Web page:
How can all of this not affect that little girl? She’s hard-wired to prefer habits and patterns, as well as to worship her parents and learn from everything they say and do. Yet she’s growing up with parents who are providing less guidance in a world that’s changing faster than ever. She’ll grow up watching people sacrifice their lives in hateful attacks against others, having virtually limitless options for finding information (and misinformation), and crowded by an ever-growing population that will need more manners and respect to get along—not less. And she’ll have less of an opportunity to talk about it all with her family and friends because both of her parents work or are divorced, she doesn’t live anywhere near auntie or grandma, and the internet and video games and cell phones seem to suck up all her time (and everyone else’s) anyway. Just multiply this little girl times 20 or 30 million and you may have a sort of average of the next generation and the experience of their formative years.

This sets us up for some good old-fashioned learning from the past. In the past, change was happening at a slower pace but there was a broader and more consistent family structure, there were fewer distractions from social interaction and productive work and play, a greater emphasis was placed on respect and propriety, and media and advertising were less ubiquitous and invasive and unavoidable. These are things we have some power over. There are many other variables we cannot control, like the threat of terrorism. And this is not to say that everything was just rosy in the past. I’m not longing for the days of rampant workplace discrimination or racial segregation, or a time when it was your business and nobody else’s if you beat your wife. But I think we can restore some measure of the good without reverting to the bad. Perhaps we just have to think of it more as a remodel for tomorrow than a return to the ways of yesterday.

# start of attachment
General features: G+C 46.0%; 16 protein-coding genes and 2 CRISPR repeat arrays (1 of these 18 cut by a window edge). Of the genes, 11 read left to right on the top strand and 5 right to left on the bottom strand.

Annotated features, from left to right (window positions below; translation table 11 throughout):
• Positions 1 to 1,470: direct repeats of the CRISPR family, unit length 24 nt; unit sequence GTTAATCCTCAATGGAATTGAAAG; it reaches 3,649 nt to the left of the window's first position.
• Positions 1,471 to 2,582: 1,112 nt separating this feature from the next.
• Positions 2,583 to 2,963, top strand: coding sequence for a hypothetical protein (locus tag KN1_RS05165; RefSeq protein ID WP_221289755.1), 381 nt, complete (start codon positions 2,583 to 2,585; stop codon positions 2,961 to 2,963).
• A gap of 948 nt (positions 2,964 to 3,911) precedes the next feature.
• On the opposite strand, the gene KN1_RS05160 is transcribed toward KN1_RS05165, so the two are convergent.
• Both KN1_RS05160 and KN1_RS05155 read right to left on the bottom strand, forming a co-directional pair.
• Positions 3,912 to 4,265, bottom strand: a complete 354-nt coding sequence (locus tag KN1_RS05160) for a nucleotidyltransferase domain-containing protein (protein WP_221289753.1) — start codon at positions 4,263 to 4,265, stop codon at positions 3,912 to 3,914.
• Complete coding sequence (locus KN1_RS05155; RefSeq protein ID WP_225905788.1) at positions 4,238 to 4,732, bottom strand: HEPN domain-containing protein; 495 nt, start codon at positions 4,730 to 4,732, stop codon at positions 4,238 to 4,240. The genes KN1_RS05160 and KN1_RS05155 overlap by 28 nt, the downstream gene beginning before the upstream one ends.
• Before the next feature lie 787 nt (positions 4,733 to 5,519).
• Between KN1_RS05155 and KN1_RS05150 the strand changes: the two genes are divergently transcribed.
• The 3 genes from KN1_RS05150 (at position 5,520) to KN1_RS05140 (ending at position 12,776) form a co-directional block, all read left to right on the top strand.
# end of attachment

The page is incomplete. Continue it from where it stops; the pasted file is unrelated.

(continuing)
We are faced with choices every day that can bring about this change. Some of them sound, sadly, “old-fashioned,” but “new” isn’t synonymous with “better.” Who wouldn’t like a world with a little more ettiquette? Just say “please” and “thank you” more often! Who wouldn’t like a little less of the mindless drone of TV and video games? Turn it off and read or talk! Who wouldn’t benefit from a bigger, stronger circle of family and friends to rely on? Make a phone call to grandma! Talk things out patiently and candidly with your wife! Society-wide solutions are more complicated than this. But for us as human beings, it really is just that simple.

So I think that in this case of searching for the truth—trying to understand why things feel like they’re spiraling out of control around us—the very fact that things are actually changing at a frightening pace can be a distraction from the fact that we still have the power create some of that stability and comfort we long for. I suppose the rest will have to made up for by learning to accept change, deal with it gracefully and intelligently, and maybe even relish it. But it’s okay, even healthy, to want some patterns and predictability in our lives. I’m happy to say that I feel the responsibility for those things still rests with us.